Friday, January 04, 2013

Learning Objective C: First takes

Having gotten the new Macbook Air, I'm deep into learning Objective C and the Cocoa framework. I'll probably have more to say later, but here some initial impressions.

First off, the Objective-C syntax will baffle and confuse you - until it won't. As a relatively experienced developer who has worked in C/C++ for years, and also worked with C#, VB, SQL, PHP, Javascript and even a bit of machine code (back on a 6502), the Objective C syntax is nothing like I've ever seen before. Something even as simple as declaring a class method with 2 parameters took some getting used to, and I really had to practice a bit before I got the hang of it.

The good news is that once you get used to the syntax, the ideas are familiar and elegant. Object oriented code, familiar C constructs, inheritance, polymorphism, its all here and implemented rather well.

Moral of the story ? Don't let the syntax scare you. Persevere. And if you are an experienced programmer you will start to feel at home in about a week.

In terms of learning resources, I've been looking all over the web and online bookstores, and the two books I've found to be really good so far are:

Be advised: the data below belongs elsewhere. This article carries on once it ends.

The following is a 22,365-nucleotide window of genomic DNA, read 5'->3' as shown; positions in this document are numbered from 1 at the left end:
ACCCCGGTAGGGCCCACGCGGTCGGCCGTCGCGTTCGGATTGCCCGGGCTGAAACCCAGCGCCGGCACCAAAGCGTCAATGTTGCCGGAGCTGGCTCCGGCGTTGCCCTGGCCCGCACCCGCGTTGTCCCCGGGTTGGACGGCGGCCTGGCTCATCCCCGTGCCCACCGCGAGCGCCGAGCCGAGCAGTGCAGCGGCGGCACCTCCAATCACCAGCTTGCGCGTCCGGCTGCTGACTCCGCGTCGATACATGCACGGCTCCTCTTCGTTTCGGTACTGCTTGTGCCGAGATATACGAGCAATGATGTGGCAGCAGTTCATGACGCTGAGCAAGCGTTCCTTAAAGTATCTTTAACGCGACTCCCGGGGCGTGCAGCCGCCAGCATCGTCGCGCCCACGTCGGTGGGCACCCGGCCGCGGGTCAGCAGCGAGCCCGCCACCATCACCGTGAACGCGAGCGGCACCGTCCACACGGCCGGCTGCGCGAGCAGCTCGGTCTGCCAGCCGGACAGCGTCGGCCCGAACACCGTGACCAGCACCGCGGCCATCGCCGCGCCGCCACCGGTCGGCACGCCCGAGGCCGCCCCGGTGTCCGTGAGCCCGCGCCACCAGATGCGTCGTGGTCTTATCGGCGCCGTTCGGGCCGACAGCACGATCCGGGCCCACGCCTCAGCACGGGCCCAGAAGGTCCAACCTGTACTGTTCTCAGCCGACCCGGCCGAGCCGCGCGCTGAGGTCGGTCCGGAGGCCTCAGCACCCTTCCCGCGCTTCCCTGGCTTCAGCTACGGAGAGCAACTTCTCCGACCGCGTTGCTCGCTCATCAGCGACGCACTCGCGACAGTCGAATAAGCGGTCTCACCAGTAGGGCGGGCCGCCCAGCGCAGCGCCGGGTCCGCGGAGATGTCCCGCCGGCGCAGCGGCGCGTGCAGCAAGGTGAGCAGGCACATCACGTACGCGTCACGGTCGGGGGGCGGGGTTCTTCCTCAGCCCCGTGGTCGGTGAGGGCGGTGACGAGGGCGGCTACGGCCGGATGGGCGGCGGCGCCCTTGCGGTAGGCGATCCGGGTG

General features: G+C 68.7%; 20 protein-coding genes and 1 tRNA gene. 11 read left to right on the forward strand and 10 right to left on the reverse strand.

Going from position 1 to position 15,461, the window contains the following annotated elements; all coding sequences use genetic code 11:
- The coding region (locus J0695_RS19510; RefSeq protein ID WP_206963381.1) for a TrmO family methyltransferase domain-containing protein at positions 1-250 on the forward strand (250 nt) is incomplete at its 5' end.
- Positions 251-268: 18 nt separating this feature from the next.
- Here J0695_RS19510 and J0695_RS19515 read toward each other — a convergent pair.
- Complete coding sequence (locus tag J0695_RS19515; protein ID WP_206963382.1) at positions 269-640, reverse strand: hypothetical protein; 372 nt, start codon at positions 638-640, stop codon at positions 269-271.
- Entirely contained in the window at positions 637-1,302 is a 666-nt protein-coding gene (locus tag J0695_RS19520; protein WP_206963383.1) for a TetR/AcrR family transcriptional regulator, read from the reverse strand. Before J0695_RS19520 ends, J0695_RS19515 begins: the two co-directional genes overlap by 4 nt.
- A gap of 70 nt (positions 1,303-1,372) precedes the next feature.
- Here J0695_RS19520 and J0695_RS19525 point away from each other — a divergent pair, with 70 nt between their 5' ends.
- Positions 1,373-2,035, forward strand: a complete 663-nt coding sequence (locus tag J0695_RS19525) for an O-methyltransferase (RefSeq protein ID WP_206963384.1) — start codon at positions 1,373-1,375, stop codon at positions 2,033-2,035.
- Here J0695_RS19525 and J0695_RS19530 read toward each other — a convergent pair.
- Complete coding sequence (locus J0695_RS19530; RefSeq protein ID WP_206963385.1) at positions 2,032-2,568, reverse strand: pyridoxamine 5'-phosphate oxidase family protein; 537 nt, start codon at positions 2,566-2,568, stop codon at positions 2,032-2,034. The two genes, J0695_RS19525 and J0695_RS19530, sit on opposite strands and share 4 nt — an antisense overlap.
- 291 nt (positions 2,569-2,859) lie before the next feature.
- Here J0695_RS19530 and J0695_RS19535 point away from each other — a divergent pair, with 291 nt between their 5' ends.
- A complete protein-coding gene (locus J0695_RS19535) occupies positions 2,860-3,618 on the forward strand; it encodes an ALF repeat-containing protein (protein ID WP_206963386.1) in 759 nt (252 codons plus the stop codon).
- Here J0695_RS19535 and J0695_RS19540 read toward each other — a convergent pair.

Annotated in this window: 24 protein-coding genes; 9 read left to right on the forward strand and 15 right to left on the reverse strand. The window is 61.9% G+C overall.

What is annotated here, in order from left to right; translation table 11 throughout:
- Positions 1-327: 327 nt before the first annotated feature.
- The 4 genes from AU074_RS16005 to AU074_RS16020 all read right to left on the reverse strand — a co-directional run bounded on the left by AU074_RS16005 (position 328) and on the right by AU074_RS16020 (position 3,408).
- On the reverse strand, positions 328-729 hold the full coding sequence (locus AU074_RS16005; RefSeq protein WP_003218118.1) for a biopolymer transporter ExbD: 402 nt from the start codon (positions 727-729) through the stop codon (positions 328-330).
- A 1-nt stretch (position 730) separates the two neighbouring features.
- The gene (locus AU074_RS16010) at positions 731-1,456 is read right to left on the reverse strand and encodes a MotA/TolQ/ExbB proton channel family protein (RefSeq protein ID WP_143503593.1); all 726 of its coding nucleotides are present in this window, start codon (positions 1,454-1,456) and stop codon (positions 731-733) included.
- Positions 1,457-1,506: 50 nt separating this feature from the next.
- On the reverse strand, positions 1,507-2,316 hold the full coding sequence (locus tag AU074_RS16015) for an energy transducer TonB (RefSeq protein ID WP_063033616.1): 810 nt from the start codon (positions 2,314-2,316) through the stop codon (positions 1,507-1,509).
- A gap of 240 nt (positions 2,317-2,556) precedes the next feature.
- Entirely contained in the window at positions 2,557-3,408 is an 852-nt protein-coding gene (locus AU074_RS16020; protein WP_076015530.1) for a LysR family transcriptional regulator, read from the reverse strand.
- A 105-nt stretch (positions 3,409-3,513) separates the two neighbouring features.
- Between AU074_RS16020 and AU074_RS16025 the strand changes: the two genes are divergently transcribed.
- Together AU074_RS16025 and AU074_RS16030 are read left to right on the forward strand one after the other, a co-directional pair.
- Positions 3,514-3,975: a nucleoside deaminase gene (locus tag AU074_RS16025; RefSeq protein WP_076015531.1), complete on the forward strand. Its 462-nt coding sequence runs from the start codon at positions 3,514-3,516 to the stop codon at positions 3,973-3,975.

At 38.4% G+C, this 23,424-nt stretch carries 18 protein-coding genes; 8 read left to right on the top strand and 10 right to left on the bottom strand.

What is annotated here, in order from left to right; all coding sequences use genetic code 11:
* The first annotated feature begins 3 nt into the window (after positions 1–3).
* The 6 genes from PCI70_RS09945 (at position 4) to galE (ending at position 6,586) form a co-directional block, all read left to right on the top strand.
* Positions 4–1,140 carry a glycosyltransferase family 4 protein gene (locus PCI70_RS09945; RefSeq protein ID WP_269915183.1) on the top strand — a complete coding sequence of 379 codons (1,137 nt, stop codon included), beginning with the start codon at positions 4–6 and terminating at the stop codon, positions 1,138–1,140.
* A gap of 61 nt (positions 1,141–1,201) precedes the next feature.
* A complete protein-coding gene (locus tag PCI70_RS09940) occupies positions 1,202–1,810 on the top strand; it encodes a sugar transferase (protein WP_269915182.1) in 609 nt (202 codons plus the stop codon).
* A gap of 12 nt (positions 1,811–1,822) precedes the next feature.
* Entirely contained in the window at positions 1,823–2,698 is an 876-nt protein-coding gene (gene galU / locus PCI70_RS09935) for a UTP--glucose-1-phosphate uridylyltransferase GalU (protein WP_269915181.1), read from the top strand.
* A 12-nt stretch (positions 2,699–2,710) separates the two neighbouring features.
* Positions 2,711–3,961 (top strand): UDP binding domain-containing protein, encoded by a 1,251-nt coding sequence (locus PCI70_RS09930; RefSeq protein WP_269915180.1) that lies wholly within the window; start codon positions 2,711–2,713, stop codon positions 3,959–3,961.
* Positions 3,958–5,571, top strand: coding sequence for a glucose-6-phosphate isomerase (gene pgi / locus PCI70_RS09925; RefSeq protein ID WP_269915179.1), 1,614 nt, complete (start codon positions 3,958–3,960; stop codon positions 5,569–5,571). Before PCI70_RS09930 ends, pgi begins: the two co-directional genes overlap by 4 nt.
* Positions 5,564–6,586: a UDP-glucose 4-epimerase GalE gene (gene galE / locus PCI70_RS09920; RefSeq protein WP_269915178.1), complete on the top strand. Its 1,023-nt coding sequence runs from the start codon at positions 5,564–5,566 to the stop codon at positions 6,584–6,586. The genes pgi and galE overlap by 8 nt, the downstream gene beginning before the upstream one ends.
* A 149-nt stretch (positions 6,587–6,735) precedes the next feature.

I'd advice to start with the Objective-C book, get a hang of the basic language constructs, and then dive into Cocoa - which is in essence the API (the rough equivalent of win32 for old windows coders)

Both are well written but the Objective C book is specially good. If you know C/C++ you will be able to skip/browse some of the chapters, but it explains everything in a nice conversational style.

Another good resource for experienced C/C++ programmers is: From C++ to Objective-C version 2.1 by Pierre Chatelier. This is not so much a tutorial but a very nicely written document to quickly on-ramp you to the Objective-C syntax. As the title suggests, it is aimed at experienced C++ developers, if you fall into that category, I would highly recommend a breeze thru it even if you don't read it cover to cover. It contains side-by-side comparisons of Objective C and C++ syntax which is very useful.

I'm still getting started in the world of Objective C, so more later

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